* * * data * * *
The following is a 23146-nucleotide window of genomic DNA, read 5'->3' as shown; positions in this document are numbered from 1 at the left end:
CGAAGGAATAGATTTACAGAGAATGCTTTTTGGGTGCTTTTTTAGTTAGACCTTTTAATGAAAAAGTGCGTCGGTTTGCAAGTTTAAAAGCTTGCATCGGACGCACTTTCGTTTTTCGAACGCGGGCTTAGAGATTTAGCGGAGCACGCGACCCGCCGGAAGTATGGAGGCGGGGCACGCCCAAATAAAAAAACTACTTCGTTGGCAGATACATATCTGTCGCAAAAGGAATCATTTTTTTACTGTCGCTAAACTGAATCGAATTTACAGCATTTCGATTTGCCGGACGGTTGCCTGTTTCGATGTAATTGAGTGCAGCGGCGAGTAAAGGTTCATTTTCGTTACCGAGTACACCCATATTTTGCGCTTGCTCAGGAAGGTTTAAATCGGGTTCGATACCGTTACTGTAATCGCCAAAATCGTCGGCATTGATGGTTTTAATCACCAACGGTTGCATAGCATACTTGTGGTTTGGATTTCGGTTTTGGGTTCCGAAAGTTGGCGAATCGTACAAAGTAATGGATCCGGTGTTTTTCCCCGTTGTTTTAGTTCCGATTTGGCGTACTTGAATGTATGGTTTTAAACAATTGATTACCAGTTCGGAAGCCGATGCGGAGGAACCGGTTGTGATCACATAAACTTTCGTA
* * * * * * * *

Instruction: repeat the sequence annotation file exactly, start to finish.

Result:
The following is a 23146-nucleotide window of genomic DNA, read 5'->3' as shown; positions in this document are numbered from 1 at the left end:
CGAAGGAATAGATTTACAGAGAATGCTTTTTGGGTGCTTTTTTAGTTAGACCTTTTAATGAAAAAGTGCGTCGGTTTGCAAGTTTAAAAGCTTGCATCGGACGCACTTTCGTTTTTCGAACGCGGGCTTAGAGATTTAGCGGAGCACGCGACCCGCCGGAAGTATGGAGGCGGGGCACGCCCAAATAAAAAAACTACTTCGTTGGCAGATACATATCTGTCGCAAAAGGAATCATTTTTTTACTGTCGCTAAACTGAATCGAATTTACAGCATTTCGATTTGCCGGACGGTTGCCTGTTTCGATGTAATTGAGTGCAGCGGCGAGTAAAGGTTCATTTTCGTTACCGAGTACACCCATATTTTGCGCTTGCTCAGGAAGGTTTAAATCGGGTTCGATACCGTTACTGTAATCGCCAAAATCGTCGGCATTGATGGTTTTAATCACCAACGGTTGCATAGCATACTTGTGGTTTGGATTTCGGTTTTGGGTTCCGAAAGTTGGCGAATCGTACAAAGTAATGGATCCGGTGTTTTTCCCCGTTGTTTTAGTTCCGATTTGGCGTACTTGAATGTATGGTTTTAAACAATTGATTACCAGTTCGGAAGCCGATGCGGAGGAACCGGTTGTGATCACATAAACTTTCGTA